Why a Soft Bristled Toothbrush?

Surprisingly, when asked, a significant number of our patients indicate that they use either a medium or hard-bristle toothbrush. When asked why, most people reply that they believe that a medium or hard-bristle brush does a better job of cleaning their teeth.

That may be true when we’re talking about cleaning your floor or windows, but not when we’re talking about cleaning your teeth. Using a medium or hard bristled toothbrush is like using a scouring pad on your gums and teeth. You can literally “scrub” away your teeth and gums.

Long-term use of medium or hard bristle toothbrushes can cause the gums to recede and can even wear away tooth structure. Once the gums have receeded, tooth sensitivity to hot,  cold and to touch is more common.  The exposed root surface is not as strong as the enamel surface of the tooth leaving it more prone to acid attacks and decay.

The reason many people feel a soft bristle brush doesn’t clean their teeth as well is that they are using too much pressure when brushing.  People mistakenly believe that the harder they brush, the more effective they will be in removing the plaque.  However, the bristles are soft, and excessive force causes the bristles to splay outward. This means the teeth are being brushed with the sides of each bristle, which don’t clean very well at all! It is the ends of each bristle that need to remain in contact with the tooth. So a light touch with a soft-bristle toothbrush will allow the bristles to get into the “nooks and crannies” and remove the plaque, without damaging the teeth and gums.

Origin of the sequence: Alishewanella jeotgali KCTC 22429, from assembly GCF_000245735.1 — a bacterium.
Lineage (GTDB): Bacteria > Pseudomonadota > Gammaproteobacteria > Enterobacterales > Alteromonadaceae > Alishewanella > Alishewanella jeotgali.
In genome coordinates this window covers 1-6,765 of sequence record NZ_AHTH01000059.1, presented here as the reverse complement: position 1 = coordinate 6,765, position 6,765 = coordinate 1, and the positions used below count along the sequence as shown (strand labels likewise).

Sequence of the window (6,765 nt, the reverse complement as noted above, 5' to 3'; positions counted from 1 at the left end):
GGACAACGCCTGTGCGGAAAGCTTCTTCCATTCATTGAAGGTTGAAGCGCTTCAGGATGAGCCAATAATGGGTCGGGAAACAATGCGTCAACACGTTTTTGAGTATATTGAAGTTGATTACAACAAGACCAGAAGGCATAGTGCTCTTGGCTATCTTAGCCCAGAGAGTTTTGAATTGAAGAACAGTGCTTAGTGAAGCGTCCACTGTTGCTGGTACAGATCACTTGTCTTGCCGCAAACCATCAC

REMEMBER
1.   Use a soft-bristle toothbrush.
2.   Use a light touch. Remember, you’re just trying to remove the “soft stuff.”
3.   If you notice the bristles splaying out, lighten up on how hard you’re pressing down with the brush.
4.   Angle the bristles towards the gum line at about a 45-degree angle and use short circular strokes for a little bit, and then brush down (away from the gums) for upper teeth.   For the lower teeth, it’s just the reverse – short circular strokes then brush up away from the gums.
5.   Get your teeth professionally cleaned on a regular basis so you’re not feeling that tartar on your teeth!

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This entry was posted in Oral Hygiene, Prevention, Sensitive Teeth and tagged , , , , . Bookmark the permalink.

One Response to Why a Soft Bristled Toothbrush?

  1. Pingback: Toothbrushes – which kind is best? | Sunningdale Dental News & Views

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